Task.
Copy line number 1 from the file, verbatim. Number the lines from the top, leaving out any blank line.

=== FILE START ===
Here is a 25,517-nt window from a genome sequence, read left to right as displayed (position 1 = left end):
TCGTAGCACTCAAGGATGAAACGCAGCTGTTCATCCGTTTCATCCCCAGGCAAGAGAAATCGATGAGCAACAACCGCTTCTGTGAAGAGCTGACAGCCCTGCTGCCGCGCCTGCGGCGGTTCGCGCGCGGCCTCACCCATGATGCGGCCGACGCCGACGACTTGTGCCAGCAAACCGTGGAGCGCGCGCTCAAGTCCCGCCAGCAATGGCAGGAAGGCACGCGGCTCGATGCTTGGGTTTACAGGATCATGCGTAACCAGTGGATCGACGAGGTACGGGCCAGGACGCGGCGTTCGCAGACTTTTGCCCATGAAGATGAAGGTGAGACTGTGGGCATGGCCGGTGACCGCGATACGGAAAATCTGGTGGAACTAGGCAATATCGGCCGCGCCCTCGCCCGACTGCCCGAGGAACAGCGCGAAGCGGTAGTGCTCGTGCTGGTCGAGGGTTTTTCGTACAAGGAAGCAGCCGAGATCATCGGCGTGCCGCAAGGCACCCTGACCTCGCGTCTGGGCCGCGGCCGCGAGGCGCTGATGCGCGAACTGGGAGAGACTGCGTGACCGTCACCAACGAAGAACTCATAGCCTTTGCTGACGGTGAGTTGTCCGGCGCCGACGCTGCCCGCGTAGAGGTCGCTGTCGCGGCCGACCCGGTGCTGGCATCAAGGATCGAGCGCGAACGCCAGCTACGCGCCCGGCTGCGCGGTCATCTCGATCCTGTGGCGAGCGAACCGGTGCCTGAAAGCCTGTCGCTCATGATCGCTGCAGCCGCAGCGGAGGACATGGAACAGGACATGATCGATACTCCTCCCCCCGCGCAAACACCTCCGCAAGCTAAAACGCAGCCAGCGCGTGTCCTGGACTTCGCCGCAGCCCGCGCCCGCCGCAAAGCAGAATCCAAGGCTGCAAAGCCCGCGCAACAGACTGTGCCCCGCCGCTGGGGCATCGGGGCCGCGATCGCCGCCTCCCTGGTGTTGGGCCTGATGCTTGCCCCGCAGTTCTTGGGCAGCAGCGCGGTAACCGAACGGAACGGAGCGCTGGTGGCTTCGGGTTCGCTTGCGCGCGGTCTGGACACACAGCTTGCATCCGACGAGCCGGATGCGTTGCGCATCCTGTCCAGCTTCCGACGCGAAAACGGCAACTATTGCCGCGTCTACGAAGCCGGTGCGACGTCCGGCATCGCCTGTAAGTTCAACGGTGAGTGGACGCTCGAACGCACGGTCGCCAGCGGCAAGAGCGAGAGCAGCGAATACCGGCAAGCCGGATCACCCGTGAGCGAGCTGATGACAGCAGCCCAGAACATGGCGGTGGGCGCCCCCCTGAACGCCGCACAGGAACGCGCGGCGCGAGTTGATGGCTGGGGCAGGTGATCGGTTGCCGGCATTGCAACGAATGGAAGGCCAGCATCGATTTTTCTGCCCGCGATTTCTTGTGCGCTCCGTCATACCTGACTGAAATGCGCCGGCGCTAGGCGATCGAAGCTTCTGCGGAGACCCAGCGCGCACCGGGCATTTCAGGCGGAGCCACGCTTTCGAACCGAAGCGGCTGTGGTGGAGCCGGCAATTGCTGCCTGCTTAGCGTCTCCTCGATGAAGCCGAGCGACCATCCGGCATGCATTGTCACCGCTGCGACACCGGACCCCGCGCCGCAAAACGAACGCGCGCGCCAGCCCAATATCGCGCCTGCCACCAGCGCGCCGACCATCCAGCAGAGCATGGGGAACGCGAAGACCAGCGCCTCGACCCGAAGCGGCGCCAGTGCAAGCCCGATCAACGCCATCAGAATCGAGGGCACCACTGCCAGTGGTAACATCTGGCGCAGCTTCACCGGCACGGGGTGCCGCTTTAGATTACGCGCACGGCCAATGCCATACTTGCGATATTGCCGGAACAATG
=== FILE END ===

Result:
Here is a 25,517-nt window from a genome sequence, read left to right as displayed (position 1 = left end):